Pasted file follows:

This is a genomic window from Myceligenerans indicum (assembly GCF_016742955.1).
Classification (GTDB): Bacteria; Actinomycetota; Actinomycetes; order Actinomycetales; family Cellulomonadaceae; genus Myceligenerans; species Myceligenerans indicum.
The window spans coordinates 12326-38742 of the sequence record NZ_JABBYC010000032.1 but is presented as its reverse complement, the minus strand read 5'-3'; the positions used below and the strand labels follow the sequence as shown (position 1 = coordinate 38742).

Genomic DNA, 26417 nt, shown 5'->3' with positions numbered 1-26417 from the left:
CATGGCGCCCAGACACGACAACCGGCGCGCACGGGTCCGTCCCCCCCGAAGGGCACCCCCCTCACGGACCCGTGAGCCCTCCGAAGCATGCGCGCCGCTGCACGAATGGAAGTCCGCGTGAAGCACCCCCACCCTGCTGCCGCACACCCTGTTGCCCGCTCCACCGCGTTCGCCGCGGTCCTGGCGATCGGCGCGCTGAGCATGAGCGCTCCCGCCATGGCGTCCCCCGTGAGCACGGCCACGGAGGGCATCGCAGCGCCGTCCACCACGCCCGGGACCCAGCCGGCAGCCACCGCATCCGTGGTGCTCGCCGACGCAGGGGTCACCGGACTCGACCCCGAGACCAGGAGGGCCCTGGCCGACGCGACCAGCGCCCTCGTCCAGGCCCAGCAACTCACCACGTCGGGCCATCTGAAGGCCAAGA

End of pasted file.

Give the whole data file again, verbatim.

This is a genomic window from Myceligenerans indicum (assembly GCF_016742955.1).
Classification (GTDB): Bacteria; Actinomycetota; Actinomycetes; order Actinomycetales; family Cellulomonadaceae; genus Myceligenerans; species Myceligenerans indicum.
The window spans coordinates 12326-38742 of the sequence record NZ_JABBYC010000032.1 but is presented as its reverse complement, the minus strand read 5'-3'; the positions used below and the strand labels follow the sequence as shown (position 1 = coordinate 38742).

Genomic DNA, 26417 nt, shown 5'->3' with positions numbered 1-26417 from the left:
CATGGCGCCCAGACACGACAACCGGCGCGCACGGGTCCGTCCCCCCCGAAGGGCACCCCCCTCACGGACCCGTGAGCCCTCCGAAGCATGCGCGCCGCTGCACGAATGGAAGTCCGCGTGAAGCACCCCCACCCTGCTGCCGCACACCCTGTTGCCCGCTCCACCGCGTTCGCCGCGGTCCTGGCGATCGGCGCGCTGAGCATGAGCGCTCCCGCCATGGCGTCCCCCGTGAGCACGGCCACGGAGGGCATCGCAGCGCCGTCCACCACGCCCGGGACCCAGCCGGCAGCCACCGCATCCGTGGTGCTCGCCGACGCAGGGGTCACCGGACTCGACCCCGAGACCAGGAGGGCCCTGGCCGACGCGACCAGCGCCCTCGTCCAGGCCCAGCAACTCACCACGTCGGGCCATCTGAAGGCCAAGA